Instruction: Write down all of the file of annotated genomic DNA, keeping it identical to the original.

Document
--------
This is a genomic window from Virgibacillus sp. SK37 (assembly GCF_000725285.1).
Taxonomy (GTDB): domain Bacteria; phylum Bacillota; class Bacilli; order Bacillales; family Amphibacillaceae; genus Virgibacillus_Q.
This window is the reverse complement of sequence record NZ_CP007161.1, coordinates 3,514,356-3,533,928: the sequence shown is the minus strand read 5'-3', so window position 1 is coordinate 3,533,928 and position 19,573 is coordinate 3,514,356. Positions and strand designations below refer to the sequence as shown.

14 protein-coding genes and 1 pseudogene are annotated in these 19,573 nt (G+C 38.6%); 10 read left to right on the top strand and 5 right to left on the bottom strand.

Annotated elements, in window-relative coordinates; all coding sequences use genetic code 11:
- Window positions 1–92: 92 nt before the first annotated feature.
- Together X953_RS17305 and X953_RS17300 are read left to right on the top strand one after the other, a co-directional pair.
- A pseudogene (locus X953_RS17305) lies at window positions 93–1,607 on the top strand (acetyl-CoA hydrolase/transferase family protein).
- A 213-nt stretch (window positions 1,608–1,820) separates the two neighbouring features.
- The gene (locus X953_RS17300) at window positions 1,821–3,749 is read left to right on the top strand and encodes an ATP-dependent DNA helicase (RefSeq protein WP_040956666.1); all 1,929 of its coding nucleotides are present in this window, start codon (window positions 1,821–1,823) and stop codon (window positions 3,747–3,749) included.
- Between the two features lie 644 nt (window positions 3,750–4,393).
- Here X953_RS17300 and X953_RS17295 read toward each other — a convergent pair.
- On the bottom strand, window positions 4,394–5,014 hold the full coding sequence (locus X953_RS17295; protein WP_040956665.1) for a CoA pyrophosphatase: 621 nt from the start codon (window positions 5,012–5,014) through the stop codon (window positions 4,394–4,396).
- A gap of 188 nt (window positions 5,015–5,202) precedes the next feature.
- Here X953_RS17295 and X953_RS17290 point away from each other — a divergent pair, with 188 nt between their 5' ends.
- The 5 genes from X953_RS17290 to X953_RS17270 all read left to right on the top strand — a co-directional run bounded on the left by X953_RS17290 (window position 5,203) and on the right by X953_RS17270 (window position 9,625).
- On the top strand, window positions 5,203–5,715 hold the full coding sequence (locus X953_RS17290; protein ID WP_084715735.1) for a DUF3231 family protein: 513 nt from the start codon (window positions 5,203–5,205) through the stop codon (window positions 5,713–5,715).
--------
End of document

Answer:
This is a genomic window from Virgibacillus sp. SK37 (assembly GCF_000725285.1).
Taxonomy (GTDB): domain Bacteria; phylum Bacillota; class Bacilli; order Bacillales; family Amphibacillaceae; genus Virgibacillus_Q.
This window is the reverse complement of sequence record NZ_CP007161.1, coordinates 3,514,356-3,533,928: the sequence shown is the minus strand read 5'-3', so window position 1 is coordinate 3,533,928 and position 19,573 is coordinate 3,514,356. Positions and strand designations below refer to the sequence as shown.

14 protein-coding genes and 1 pseudogene are annotated in these 19,573 nt (G+C 38.6%); 10 read left to right on the top strand and 5 right to left on the bottom strand.

Annotated elements, in window-relative coordinates; all coding sequences use genetic code 11:
- Window positions 1–92: 92 nt before the first annotated feature.
- Together X953_RS17305 and X953_RS17300 are read left to right on the top strand one after the other, a co-directional pair.
- A pseudogene (locus X953_RS17305) lies at window positions 93–1,607 on the top strand (acetyl-CoA hydrolase/transferase family protein).
- A 213-nt stretch (window positions 1,608–1,820) separates the two neighbouring features.
- The gene (locus X953_RS17300) at window positions 1,821–3,749 is read left to right on the top strand and encodes an ATP-dependent DNA helicase (RefSeq protein WP_040956666.1); all 1,929 of its coding nucleotides are present in this window, start codon (window positions 1,821–1,823) and stop codon (window positions 3,747–3,749) included.
- Between the two features lie 644 nt (window positions 3,750–4,393).
- Here X953_RS17300 and X953_RS17295 read toward each other — a convergent pair.
- On the bottom strand, window positions 4,394–5,014 hold the full coding sequence (locus X953_RS17295; protein WP_040956665.1) for a CoA pyrophosphatase: 621 nt from the start codon (window positions 5,012–5,014) through the stop codon (window positions 4,394–4,396).
- A gap of 188 nt (window positions 5,015–5,202) precedes the next feature.
- Here X953_RS17295 and X953_RS17290 point away from each other — a divergent pair, with 188 nt between their 5' ends.
- The 5 genes from X953_RS17290 to X953_RS17270 all read left to right on the top strand — a co-directional run bounded on the left by X953_RS17290 (window position 5,203) and on the right by X953_RS17270 (window position 9,625).
- On the top strand, window positions 5,203–5,715 hold the full coding sequence (locus X953_RS17290; protein ID WP_084715735.1) for a DUF3231 family protein: 513 nt from the start codon (window positions 5,203–5,205) through the stop codon (window positions 5,713–5,715).